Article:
In August I posted an opinion on why R&D subsidies in the technology sector are currently an ineffective tool to support technology innovations and posed some general solutions to re-energize investment into all industries that commercialize Intellectual Property (I/P), including information technology, communications, life sciences, cleantech, and instrumentation. It is also posted on the DVC SmallTech Newsletter.
In essence, the RES Free Thinking post offered the following solutions:
1. Deliver the same level of investor tax benefits to I/P companies as mineral exploration companies in the form of flow-through shares.Similar levels of initial risk exist, although the value of I/P has potentially more sustained impact on GDP and job creation over the long-run.
2. Streamline current tax incentives and industry credits so technology SMEs can benefit more quickly and with less administrative effort. The current net returns on available current tax credits are reduced by administration, and it often takes several quarters to actually receive funds.
3. Expand industry credits and incentives to focus on I/P commercialization and de-emphasize pure R&D. R&D on its own does not create a successful enterprise, and comprises only a small component of a commercialization process. Successful commercialization creates investor returns, jobs, and ultimately wealth.
4. Update legislation related to VC and PE funds so that they are more attractive to both retail and institutional investors by creating more liquidity and sustained returns. Unlike during the 1980s and 1990s, investors have access to more liquid financial instruments that generate more returns with less restrictions. Venture Capital investing needs to be put on more equal footing within the capital markets sector, otherwise capital will continue to dry up.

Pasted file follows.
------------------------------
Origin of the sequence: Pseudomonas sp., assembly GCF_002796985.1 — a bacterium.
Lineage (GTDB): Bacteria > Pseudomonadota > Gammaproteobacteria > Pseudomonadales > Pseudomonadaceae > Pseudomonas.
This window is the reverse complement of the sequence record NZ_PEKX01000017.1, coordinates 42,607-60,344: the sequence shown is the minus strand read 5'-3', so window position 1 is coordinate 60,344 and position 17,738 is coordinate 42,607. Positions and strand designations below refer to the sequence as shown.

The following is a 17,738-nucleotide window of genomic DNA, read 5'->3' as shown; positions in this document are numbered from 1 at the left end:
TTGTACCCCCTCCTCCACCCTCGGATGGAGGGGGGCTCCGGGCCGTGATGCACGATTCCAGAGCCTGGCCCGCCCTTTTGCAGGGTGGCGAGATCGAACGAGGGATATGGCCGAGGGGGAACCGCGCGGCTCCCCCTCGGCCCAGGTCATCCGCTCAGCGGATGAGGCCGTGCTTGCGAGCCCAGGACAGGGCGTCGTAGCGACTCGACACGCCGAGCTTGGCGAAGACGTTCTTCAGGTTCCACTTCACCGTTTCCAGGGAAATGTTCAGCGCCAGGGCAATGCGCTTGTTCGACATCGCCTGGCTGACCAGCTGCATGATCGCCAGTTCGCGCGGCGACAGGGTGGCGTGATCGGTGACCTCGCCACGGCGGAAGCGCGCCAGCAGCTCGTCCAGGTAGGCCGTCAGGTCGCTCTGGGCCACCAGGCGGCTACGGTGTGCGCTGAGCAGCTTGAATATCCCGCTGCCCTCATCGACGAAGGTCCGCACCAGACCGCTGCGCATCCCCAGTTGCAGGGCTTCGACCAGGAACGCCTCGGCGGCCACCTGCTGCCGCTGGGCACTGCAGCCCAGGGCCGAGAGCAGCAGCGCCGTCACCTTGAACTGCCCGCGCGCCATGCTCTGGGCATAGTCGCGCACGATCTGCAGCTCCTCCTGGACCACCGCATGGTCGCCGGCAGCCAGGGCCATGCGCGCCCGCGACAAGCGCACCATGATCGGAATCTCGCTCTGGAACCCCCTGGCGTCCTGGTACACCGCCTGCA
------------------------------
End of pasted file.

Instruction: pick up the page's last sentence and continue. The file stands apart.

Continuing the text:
5. Tighten regulations (including compensation) so that VCs are more inclined to deploy available funds into emerging companies. Canadian VCs tend to deploy less capital as a percentage of available funds into ventures than their counterparts in other jurisdictions. In order to successfully support the I/P based economy, more available capital actually needs to be put to work.
6. Promote knowledge transfer and mentoring by better supporting knowledge clustering, using K-W as a reference model.
It is interesting that opinion from multiple sources appears to be coalescing around similar themes. Today Mark McQueen posted a note on the Wellington Financial blog that more eloquently addresses the topic. It links to a debate on SqueezePlay, along with CVCA letters written to politicians at the Federal and Provincial levels of government. For those that are concerned about the current state of the capital markets related to the I/P ecosystem, this is essential reading.